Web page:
The Maharashtra Administrative Tribunal (MAT) last week said that the Sexual Harassment of Women in the Workplace (Prevention, Prohibition and Redressal) (POSH) Act 2013, is a progressive law brought in to socially protect women from harassment at their workplaces. It also held that a woman, public servant, who is a victim of such harassment, if aggrieved by the decision of the internal complaints committee, can approach the MAT and challenge the decision.
A bench of Justice (retd.) Mridula Bhatkar, chairperson and Medha Gadgil, member, was hearing a plea filed by a female junior clerk, of the Sangli district RTO, who was allegedly harassed sexually by her senior. However, the internal complaints committee filed a report that it didn't found any material against the senior and accordingly didn't initiate any action against him.
Aggrieved by this report, the victim had file an appeal before Justice Bhatkar's bench questioning the legality and validity of the said report.
However, the accused urged the bench to dismiss the victim's plea on the ground that the POSH Act wouldn't apply in the case as the enquiry was conducted as per the Maharashtra Civil Services (Discipline & Appeal) Rules, 1979, since both th accused and the victim were government employees.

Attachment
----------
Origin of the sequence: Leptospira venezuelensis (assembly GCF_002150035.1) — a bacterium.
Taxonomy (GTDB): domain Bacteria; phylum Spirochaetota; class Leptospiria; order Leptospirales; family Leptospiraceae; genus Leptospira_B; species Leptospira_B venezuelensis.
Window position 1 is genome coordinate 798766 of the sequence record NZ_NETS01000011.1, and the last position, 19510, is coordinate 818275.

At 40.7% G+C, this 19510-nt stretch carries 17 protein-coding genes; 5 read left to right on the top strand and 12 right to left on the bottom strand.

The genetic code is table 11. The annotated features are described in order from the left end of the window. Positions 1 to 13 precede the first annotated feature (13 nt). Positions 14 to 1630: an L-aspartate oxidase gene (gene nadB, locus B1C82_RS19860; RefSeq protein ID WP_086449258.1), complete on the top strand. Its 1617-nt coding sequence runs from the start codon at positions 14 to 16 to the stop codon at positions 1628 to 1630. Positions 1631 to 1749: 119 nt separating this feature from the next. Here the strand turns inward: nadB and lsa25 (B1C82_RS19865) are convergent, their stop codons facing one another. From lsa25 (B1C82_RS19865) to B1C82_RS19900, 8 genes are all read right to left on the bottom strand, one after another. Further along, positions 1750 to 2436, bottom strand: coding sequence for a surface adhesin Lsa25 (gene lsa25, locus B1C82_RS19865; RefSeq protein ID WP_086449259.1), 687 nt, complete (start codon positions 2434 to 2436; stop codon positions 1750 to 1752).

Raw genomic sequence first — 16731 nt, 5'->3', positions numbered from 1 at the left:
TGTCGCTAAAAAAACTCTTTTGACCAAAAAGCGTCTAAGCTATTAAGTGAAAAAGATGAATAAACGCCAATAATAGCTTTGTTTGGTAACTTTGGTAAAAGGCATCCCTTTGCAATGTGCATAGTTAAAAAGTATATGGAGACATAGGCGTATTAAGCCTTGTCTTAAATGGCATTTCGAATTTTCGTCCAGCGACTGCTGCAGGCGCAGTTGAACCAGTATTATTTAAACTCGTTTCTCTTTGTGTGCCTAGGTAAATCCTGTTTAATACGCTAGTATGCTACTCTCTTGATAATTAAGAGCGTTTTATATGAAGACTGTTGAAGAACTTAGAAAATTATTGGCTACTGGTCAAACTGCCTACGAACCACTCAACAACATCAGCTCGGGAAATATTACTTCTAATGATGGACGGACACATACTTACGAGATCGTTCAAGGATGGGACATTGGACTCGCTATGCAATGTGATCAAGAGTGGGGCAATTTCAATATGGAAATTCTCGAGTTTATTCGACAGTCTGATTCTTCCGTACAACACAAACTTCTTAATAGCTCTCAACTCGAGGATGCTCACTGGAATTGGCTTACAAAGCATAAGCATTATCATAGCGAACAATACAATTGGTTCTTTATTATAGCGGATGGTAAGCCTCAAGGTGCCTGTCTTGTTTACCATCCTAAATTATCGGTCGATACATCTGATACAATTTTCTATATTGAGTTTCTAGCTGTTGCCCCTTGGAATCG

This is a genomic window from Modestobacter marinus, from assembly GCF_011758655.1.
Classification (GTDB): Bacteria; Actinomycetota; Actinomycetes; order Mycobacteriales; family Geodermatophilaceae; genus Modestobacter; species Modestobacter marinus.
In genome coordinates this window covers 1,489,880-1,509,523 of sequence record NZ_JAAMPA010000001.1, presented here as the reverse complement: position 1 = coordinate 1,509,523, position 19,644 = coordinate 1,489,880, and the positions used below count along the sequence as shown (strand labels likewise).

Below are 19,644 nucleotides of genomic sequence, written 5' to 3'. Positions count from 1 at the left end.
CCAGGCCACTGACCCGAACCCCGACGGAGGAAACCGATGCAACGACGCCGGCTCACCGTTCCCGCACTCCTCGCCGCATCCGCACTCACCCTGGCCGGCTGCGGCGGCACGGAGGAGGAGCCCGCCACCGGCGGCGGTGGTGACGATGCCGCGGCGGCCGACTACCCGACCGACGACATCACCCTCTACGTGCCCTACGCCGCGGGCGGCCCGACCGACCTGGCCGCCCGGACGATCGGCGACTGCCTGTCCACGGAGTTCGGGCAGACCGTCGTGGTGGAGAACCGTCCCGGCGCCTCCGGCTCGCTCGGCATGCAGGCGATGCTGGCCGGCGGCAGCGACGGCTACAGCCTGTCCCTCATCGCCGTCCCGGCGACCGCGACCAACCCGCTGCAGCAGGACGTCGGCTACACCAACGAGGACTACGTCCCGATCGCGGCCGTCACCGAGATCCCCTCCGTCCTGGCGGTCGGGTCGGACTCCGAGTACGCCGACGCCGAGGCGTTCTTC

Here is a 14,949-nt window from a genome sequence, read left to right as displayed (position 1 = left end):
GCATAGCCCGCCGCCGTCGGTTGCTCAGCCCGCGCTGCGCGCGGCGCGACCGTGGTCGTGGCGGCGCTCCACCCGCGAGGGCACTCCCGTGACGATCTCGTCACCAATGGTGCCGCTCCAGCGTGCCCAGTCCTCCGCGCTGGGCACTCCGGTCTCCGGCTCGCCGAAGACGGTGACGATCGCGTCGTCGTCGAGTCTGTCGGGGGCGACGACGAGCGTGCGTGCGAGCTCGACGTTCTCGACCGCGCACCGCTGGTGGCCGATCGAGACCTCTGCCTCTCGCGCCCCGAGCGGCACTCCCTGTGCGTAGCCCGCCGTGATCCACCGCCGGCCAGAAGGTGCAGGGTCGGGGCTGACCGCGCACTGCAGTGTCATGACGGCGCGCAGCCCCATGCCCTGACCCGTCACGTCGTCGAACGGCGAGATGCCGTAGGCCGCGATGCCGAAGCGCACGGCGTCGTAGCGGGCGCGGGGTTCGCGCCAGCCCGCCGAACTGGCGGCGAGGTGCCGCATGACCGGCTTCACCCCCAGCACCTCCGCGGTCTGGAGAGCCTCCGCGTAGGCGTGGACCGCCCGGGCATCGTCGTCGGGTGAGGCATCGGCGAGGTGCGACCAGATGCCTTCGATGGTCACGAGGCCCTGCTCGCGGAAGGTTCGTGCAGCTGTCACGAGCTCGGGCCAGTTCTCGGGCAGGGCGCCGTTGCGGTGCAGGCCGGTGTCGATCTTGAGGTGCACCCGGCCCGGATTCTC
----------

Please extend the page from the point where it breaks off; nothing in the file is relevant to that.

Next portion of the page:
The accused argued that the victim, if wants to question the report, she can file an appeal in a court but not in the MAT.
Having heard the contentions, the bench said, "Article 14 and Article 15 of the Constitution of India guarantee equality of all irrespective of the religion, race, caste, sex or place of birth or any of them. In late 19th century women started occupying offices, institutions, corporate sectors, different services in the society."
"Thus, the Union of India being the party to the Convention on the Elimination of All Forms of Discrimination Against Women (CEDAW) adopted many policies and enacted various laws to protect the women not only against harassment but eliminating discrimination against them and to provide them gender equal surrounding at work place," the bench added.
The bench further said that the POSH Act 2013 is a progressive and social legislature. "Being a special legislature specific procedure in respect of
sexual harassment of women at work place is laid down and to be followed," the bench added.
The bench further noted that the provisions to protect women from sexual harassment at workplaces was included in the Maharashtra Civil Services (Discipline & Appeal) Rules, 1979, only after the POSH law was brought in force. It further noted that the MCS rules only provide for appeals to be filed by accused or offender against the internal complaints committee's report and is silent on the procedure to be followed by the victim.
Accordingly, the bench held that the victim can file appeal before the MAT and the same is tenable in law and can be heard by the tribunal.
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